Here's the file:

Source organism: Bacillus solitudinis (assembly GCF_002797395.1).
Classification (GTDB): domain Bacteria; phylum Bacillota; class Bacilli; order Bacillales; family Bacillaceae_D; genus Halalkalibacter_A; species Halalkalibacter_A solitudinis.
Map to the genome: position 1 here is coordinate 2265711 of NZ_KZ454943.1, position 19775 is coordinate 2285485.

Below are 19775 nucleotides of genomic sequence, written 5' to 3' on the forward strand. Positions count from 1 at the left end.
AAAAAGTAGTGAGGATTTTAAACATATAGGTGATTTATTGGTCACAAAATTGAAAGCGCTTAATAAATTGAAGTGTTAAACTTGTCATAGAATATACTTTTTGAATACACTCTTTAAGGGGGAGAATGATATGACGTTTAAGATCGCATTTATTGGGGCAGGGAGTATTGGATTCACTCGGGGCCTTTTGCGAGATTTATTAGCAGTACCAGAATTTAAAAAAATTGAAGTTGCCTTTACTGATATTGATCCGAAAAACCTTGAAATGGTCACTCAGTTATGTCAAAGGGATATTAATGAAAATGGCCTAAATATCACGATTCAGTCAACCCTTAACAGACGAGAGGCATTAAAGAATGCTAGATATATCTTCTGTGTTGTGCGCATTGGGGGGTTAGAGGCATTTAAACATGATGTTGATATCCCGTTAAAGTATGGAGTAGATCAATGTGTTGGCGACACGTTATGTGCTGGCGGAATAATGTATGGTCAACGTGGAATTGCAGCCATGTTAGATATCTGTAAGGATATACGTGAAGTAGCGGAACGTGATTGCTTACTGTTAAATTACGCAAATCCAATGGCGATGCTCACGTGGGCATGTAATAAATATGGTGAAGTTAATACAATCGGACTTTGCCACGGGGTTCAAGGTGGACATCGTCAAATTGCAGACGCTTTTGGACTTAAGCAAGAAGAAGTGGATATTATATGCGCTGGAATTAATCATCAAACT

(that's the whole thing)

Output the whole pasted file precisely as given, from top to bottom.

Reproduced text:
Source organism: Bacillus solitudinis (assembly GCF_002797395.1).
Classification (GTDB): domain Bacteria; phylum Bacillota; class Bacilli; order Bacillales; family Bacillaceae_D; genus Halalkalibacter_A; species Halalkalibacter_A solitudinis.
Map to the genome: position 1 here is coordinate 2265711 of NZ_KZ454943.1, position 19775 is coordinate 2285485.

Below are 19775 nucleotides of genomic sequence, written 5' to 3' on the forward strand. Positions count from 1 at the left end.
AAAAAGTAGTGAGGATTTTAAACATATAGGTGATTTATTGGTCACAAAATTGAAAGCGCTTAATAAATTGAAGTGTTAAACTTGTCATAGAATATACTTTTTGAATACACTCTTTAAGGGGGAGAATGATATGACGTTTAAGATCGCATTTATTGGGGCAGGGAGTATTGGATTCACTCGGGGCCTTTTGCGAGATTTATTAGCAGTACCAGAATTTAAAAAAATTGAAGTTGCCTTTACTGATATTGATCCGAAAAACCTTGAAATGGTCACTCAGTTATGTCAAAGGGATATTAATGAAAATGGCCTAAATATCACGATTCAGTCAACCCTTAACAGACGAGAGGCATTAAAGAATGCTAGATATATCTTCTGTGTTGTGCGCATTGGGGGGTTAGAGGCATTTAAACATGATGTTGATATCCCGTTAAAGTATGGAGTAGATCAATGTGTTGGCGACACGTTATGTGCTGGCGGAATAATGTATGGTCAACGTGGAATTGCAGCCATGTTAGATATCTGTAAGGATATACGTGAAGTAGCGGAACGTGATTGCTTACTGTTAAATTACGCAAATCCAATGGCGATGCTCACGTGGGCATGTAATAAATATGGTGAAGTTAATACAATCGGACTTTGCCACGGGGTTCAAGGTGGACATCGTCAAATTGCAGACGCTTTTGGACTTAAGCAAGAAGAAGTGGATATTATATGCGCTGGAATTAATCATCAAACT